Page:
When it comes to sacking the quarterback in today’s NFL, few do it better than Pittsburgh Steelers’ star outside linebacker T.J. Watt.
Through six games, Watt has recorded 7.0 sacks, helping win the game in Week 6 on Sunday Night Football against the Seattle Seahawks at Heinz Field with a strip sack of Geno Smith in overtime, setting up Chris Boswell’s game-winning field goal.
While Watt has 7.0 sacks and sits in second place in the NFL through six weeks behind Cleveland’s Myles Garrett (9.5 sacks), not all sacks are created equally. That’s where Trench Warfare’s Brandon Thorn steps in, providing a true sack score for each player. TSR is used to identify which rushers utilized the highest level of skill against the most difficult set of circumstances to record a sack.
According to Thorn’s scoring, Watt sits tied for second in the NFL with Arizona’s Chandler Jones and Chicago’s Robert Quinn at a TSR of 5.5, which falls just one point behind Garrett in Cleveland.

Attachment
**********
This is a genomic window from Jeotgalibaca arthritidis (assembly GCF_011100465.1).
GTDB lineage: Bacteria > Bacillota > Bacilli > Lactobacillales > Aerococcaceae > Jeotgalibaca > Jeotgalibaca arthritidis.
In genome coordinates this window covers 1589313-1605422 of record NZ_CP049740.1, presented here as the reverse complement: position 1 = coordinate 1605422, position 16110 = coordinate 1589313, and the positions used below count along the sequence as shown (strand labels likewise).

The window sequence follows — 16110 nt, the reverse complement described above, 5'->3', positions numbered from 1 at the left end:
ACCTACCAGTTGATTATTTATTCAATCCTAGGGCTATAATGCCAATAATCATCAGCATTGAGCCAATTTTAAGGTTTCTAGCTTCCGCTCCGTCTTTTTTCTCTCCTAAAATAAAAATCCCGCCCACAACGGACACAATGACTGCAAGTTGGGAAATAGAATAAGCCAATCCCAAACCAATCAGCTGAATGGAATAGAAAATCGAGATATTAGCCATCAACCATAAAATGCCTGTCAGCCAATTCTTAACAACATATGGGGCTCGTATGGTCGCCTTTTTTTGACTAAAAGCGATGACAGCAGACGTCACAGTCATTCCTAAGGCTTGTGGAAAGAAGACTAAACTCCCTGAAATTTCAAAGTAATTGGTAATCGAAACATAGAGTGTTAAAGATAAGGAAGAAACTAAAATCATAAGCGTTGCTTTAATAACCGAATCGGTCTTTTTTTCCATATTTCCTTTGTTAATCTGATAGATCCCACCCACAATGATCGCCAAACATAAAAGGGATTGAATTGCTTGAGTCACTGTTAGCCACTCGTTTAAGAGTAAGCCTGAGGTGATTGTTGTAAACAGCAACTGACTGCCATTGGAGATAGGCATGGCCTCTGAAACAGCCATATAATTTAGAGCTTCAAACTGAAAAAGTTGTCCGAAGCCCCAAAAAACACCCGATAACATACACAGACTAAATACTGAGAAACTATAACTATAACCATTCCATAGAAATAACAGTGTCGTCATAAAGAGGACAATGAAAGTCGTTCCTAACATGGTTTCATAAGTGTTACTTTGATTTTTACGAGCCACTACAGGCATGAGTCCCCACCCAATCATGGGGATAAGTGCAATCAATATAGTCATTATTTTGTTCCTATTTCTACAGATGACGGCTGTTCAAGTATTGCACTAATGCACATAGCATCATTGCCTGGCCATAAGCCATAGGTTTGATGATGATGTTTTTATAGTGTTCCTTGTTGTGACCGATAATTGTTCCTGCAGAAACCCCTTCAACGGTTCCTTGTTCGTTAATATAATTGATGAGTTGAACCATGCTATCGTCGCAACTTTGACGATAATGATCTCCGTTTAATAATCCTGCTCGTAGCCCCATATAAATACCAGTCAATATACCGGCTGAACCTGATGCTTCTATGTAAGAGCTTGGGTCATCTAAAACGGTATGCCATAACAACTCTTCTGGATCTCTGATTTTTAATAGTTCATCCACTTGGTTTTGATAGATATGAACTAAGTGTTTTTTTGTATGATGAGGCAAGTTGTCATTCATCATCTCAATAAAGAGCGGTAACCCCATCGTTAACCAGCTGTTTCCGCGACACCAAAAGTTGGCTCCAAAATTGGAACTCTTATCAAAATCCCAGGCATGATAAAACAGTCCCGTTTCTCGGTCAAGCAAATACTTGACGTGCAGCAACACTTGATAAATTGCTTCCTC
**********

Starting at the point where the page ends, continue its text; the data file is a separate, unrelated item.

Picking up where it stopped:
Along with his 5.5 TSR score, Watt is credited with one high-quality sack, five low-quality sacks and one coverage sack, all while recording three forced fumbles. On top of his 5.5 TSR score, Watt also has the lowest snaps per sack mark in the NFL, recording a sack every 36 snaps, edging out Garrett for the top spot at 38.8 snaps.
Watt also edges out Garrett in snaps per high-quality sack, recording a high-quality sack once every 70.5 snaps, whereas Garrett sits at 77.5. However, Watt is not the top player in the league in that metric as he sits behind Chicago’s Quinn at 69.3 snaps per high-quality sack.
Having played just 252 snaps on the season, it shouldn’t come as a surprise that Watt is so disruptive and overly dominant at the position, considering he holds down the title of the league’s highest paid defensive player and is making a real case for the NFL’s Defensive Player of the Year award for the second straight season.
It’s worth noting that Watt is the Steelers’ lone representative on the TSR scoring, as no other Steelers’ pass rusher qualifies for the grading metric after six weeks of action. That should change as the Steelers complete more and more games, but it shows just how much of a one-man show Watt has been at getting after the passer early in the 2021 season.